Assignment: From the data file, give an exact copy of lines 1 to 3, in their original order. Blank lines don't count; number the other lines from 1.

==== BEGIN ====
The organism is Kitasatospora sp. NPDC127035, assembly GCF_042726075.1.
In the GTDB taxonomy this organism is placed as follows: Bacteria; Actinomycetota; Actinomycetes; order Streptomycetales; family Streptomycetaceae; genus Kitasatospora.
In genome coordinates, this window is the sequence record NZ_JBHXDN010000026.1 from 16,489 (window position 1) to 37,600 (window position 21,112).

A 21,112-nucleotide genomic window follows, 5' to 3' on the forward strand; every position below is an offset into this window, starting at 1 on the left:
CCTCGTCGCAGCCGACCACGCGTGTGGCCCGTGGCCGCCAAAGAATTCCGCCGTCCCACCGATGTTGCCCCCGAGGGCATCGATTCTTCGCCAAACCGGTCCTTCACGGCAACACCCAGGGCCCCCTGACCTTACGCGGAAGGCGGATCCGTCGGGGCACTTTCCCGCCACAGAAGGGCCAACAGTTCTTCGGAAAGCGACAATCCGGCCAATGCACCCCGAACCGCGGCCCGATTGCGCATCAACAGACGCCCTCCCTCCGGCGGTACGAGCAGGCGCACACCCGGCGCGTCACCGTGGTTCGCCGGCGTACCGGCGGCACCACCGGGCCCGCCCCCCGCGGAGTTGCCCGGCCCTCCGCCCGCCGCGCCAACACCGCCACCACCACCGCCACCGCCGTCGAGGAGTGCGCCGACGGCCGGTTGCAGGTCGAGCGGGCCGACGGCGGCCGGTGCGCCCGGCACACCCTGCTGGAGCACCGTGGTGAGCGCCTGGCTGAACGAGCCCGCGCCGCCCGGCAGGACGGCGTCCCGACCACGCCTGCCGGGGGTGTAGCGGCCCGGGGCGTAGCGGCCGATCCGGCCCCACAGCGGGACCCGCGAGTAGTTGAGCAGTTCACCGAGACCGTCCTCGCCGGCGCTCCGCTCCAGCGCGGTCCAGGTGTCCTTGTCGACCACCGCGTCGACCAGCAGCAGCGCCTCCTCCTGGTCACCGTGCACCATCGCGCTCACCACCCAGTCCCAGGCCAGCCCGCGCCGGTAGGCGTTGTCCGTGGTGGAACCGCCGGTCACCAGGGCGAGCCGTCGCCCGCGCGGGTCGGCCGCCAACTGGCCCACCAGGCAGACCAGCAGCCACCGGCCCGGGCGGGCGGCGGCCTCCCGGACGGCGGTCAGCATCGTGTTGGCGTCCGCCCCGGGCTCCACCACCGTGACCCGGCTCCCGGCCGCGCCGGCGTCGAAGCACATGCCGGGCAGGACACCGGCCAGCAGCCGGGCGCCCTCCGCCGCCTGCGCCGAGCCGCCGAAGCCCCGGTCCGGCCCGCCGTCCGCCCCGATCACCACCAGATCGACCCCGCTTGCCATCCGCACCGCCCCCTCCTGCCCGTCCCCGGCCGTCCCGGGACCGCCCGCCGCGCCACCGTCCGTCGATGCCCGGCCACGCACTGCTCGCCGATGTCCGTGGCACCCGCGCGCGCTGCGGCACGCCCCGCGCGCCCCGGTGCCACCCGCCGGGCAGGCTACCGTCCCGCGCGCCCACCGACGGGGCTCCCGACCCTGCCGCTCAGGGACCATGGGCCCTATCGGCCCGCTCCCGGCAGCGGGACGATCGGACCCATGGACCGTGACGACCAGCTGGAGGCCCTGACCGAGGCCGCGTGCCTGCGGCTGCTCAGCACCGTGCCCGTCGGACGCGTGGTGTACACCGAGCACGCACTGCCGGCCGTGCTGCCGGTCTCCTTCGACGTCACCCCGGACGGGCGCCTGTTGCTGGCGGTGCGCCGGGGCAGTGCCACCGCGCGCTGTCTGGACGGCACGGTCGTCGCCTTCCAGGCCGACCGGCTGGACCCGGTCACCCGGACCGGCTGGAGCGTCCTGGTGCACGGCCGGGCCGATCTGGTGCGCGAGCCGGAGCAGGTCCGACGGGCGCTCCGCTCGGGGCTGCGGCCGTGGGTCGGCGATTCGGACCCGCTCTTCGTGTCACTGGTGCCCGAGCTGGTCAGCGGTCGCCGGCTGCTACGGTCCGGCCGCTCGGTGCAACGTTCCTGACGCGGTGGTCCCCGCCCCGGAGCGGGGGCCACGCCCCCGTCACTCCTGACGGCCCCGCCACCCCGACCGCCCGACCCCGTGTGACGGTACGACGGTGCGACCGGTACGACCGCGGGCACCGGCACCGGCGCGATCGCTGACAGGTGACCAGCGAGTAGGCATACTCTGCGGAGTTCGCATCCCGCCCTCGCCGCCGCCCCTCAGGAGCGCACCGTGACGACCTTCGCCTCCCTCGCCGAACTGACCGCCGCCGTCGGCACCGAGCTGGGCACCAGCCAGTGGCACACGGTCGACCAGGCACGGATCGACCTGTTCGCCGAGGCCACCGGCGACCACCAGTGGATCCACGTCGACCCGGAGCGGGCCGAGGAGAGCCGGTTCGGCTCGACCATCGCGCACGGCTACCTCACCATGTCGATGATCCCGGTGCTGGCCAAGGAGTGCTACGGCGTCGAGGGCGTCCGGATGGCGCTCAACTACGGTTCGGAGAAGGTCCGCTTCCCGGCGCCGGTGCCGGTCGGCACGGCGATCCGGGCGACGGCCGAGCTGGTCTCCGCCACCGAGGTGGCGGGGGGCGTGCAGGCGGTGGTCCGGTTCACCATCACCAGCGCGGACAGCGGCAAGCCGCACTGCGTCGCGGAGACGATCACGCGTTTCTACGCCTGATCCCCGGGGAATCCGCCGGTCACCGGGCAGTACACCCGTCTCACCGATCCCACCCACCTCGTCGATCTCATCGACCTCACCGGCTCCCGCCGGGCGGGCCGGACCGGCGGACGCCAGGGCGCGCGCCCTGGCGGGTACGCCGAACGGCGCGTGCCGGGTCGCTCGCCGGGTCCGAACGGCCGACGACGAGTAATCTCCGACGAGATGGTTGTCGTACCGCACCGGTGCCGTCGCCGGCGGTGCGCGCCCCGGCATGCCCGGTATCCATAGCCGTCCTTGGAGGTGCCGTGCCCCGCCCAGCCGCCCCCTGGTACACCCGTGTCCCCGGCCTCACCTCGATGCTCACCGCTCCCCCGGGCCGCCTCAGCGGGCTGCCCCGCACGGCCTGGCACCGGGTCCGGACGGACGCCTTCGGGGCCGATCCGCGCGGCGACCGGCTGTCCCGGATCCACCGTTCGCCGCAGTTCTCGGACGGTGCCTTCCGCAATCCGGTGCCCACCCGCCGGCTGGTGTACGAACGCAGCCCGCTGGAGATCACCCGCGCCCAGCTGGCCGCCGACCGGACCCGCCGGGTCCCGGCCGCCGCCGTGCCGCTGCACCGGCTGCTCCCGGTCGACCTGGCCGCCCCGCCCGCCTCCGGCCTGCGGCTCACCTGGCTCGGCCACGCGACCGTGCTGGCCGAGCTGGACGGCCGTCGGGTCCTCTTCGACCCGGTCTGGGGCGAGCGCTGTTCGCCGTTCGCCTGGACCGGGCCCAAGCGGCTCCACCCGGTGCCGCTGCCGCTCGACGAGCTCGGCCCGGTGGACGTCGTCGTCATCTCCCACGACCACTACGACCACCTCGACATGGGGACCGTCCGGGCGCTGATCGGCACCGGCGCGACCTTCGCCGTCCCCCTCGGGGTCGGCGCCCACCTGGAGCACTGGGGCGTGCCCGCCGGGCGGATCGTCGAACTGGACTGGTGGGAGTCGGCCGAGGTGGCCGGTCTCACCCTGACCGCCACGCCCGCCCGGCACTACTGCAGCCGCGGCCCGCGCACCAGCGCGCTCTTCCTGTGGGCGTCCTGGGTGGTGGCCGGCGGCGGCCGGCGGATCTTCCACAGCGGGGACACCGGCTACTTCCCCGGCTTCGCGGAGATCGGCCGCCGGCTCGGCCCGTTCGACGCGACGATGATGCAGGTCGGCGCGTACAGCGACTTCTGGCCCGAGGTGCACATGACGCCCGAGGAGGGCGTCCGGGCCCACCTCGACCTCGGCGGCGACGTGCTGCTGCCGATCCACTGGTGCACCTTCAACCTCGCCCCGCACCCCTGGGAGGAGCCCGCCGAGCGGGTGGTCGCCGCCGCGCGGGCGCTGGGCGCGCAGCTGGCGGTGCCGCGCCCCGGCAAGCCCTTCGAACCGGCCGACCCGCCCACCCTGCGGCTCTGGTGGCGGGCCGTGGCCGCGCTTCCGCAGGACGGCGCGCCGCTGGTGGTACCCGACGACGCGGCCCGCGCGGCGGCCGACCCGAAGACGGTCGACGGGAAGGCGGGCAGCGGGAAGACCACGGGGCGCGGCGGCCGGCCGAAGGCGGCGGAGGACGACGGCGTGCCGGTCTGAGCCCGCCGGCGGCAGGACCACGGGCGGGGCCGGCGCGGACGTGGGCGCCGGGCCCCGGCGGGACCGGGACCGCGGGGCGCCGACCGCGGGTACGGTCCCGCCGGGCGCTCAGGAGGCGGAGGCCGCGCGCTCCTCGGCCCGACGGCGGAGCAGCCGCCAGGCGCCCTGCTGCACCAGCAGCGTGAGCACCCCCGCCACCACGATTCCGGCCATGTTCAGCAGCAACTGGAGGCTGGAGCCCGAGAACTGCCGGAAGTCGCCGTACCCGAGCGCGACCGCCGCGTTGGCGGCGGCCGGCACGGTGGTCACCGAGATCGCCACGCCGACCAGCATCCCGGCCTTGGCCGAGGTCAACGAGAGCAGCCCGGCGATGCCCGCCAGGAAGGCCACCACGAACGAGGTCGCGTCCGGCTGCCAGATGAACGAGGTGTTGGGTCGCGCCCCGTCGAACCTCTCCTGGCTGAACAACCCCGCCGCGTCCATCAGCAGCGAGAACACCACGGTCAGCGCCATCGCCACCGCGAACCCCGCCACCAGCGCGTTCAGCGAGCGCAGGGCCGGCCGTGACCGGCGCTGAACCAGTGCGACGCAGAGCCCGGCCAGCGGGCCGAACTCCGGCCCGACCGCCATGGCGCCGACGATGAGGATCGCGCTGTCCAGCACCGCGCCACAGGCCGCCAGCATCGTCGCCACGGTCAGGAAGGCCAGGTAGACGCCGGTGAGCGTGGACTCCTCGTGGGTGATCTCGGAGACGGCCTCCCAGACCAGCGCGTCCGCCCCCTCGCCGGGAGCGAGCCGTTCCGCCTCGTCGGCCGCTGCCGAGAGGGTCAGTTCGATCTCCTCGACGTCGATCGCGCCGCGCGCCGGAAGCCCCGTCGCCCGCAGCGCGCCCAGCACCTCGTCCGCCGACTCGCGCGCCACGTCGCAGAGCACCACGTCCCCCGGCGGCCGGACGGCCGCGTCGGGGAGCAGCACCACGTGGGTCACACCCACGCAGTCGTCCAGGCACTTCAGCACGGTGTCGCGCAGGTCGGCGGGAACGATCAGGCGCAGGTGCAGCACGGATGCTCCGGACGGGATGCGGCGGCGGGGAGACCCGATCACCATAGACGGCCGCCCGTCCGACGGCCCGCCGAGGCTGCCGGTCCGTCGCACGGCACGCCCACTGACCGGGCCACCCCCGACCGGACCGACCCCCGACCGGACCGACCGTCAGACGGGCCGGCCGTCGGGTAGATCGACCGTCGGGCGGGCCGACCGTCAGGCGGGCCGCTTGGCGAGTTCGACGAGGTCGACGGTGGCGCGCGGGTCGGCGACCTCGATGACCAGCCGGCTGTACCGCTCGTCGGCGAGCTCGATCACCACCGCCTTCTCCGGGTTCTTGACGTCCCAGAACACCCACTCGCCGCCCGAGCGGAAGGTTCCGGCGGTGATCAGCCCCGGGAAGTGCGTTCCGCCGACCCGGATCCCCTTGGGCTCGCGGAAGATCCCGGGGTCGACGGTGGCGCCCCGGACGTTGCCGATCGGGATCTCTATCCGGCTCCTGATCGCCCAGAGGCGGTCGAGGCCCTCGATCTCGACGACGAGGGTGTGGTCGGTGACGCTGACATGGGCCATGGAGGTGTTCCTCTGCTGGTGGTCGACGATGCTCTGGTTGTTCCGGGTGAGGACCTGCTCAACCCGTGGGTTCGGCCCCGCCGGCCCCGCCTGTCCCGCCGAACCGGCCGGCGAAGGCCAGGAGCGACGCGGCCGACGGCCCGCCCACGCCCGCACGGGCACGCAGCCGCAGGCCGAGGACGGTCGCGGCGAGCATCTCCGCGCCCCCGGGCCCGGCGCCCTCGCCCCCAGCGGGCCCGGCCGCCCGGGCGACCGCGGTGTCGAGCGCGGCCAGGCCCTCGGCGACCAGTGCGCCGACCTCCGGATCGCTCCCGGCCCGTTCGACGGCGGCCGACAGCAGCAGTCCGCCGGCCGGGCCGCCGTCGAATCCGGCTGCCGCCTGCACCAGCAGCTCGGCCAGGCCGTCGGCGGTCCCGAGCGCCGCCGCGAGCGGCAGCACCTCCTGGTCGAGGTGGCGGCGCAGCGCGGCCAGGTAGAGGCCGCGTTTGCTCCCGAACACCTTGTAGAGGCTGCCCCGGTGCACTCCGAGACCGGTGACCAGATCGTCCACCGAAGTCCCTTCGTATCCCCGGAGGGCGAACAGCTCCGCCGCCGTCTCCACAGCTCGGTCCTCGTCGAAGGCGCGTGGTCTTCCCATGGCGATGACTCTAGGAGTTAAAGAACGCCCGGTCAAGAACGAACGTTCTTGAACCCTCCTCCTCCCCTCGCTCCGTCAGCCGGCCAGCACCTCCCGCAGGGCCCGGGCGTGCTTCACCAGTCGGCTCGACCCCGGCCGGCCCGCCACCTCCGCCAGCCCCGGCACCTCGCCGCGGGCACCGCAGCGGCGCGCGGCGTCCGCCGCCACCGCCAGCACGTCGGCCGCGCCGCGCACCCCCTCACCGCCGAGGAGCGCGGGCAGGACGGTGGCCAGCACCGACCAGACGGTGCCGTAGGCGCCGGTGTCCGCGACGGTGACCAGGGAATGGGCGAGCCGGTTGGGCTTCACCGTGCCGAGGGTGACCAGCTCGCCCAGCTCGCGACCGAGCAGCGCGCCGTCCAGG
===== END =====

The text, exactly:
The organism is Kitasatospora sp. NPDC127035, assembly GCF_042726075.1.
In the GTDB taxonomy this organism is placed as follows: Bacteria; Actinomycetota; Actinomycetes; order Streptomycetales; family Streptomycetaceae; genus Kitasatospora.
In genome coordinates, this window is the sequence record NZ_JBHXDN010000026.1 from 16,489 (window position 1) to 37,600 (window position 21,112).